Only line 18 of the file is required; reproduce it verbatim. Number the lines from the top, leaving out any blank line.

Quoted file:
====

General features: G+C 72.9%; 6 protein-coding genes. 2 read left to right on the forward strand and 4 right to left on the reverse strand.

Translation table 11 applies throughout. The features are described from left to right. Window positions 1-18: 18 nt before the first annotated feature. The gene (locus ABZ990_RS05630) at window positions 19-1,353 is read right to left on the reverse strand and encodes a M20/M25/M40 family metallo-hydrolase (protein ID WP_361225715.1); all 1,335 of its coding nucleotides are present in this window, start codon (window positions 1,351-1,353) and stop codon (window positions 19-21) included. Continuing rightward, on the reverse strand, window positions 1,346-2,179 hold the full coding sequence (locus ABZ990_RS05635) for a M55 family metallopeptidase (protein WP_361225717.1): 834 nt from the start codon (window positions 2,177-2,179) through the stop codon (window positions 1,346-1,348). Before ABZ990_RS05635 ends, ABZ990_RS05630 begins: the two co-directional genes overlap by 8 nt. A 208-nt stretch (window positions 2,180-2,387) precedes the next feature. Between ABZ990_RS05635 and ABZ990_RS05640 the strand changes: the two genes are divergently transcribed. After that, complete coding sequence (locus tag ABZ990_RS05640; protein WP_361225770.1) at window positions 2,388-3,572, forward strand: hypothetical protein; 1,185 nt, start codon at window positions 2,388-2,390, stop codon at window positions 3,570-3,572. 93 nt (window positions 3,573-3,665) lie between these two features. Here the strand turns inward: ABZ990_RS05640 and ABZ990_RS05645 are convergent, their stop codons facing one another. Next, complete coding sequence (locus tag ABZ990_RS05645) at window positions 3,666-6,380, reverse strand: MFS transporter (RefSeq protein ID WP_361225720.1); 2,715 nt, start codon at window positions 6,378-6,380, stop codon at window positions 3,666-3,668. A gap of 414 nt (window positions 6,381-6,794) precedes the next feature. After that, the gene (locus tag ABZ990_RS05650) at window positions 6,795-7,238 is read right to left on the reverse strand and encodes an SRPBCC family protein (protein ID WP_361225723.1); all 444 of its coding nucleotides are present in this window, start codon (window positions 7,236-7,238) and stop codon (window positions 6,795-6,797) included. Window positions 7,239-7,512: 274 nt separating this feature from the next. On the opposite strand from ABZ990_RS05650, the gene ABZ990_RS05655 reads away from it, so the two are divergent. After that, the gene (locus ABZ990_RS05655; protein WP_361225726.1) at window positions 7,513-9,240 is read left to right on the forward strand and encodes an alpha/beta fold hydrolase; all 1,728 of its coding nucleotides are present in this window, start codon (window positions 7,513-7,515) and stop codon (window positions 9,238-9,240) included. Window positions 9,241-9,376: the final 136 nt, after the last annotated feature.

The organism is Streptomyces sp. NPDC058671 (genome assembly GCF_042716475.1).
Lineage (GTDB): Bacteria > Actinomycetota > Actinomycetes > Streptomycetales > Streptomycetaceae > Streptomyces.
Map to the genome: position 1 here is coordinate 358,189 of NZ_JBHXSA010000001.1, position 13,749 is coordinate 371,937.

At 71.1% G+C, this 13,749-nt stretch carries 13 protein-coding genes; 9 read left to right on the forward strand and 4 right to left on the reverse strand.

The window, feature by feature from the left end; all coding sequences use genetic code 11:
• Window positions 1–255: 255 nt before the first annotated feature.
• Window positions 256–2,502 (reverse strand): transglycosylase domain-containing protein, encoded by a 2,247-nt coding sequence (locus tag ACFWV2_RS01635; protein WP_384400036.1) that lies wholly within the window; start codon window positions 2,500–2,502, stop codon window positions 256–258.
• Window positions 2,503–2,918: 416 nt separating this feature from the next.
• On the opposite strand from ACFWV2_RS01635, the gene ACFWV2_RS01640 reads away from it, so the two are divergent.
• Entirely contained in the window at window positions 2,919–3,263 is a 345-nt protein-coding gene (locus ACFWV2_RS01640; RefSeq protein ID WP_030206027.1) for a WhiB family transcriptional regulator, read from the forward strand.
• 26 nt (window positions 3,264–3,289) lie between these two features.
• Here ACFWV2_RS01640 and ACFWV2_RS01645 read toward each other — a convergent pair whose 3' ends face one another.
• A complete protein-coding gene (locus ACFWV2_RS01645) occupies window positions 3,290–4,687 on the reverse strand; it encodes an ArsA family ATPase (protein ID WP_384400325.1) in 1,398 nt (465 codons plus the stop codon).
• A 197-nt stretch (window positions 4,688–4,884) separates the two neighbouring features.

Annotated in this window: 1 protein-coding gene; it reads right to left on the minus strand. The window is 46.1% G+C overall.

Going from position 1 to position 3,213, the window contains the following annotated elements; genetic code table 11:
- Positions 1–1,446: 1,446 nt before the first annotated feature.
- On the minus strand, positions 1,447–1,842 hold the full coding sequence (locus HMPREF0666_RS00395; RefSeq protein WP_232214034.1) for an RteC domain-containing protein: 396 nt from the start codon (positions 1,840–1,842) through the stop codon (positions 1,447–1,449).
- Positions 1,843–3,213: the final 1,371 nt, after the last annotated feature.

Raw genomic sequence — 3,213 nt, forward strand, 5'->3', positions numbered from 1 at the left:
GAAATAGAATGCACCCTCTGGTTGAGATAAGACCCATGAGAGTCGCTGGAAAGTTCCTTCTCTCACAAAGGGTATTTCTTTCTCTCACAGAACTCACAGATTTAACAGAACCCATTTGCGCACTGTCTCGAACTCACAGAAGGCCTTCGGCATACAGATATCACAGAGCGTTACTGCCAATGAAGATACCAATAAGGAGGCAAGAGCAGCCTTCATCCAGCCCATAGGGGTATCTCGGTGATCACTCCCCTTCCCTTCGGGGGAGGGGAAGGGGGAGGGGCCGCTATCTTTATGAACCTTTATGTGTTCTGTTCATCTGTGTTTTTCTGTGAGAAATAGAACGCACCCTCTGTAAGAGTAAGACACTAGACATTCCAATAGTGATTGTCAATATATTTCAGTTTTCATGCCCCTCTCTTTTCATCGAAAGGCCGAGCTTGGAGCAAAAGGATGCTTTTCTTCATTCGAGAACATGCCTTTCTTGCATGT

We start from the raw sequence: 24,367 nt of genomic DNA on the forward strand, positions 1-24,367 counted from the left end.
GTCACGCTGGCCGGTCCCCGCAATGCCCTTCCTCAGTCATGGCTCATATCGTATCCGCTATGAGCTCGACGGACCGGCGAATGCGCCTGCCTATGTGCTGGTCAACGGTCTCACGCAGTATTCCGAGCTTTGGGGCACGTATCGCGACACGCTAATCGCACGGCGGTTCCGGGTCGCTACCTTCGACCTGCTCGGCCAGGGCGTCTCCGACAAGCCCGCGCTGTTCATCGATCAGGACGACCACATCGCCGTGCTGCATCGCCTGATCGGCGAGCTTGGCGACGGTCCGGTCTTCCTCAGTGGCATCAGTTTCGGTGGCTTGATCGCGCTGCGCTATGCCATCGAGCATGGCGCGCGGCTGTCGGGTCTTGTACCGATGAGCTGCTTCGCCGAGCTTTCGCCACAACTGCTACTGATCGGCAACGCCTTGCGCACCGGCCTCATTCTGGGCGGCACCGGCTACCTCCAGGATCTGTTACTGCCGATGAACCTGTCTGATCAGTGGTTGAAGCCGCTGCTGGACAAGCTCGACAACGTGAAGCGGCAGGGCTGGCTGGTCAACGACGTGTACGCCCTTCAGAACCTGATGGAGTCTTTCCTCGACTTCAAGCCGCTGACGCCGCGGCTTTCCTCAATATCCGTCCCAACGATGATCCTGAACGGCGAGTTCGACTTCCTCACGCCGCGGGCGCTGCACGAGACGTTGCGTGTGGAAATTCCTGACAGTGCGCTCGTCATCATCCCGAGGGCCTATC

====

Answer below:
Going from position 1 to position 3,213, the window contains the following annotated elements; genetic code table 11: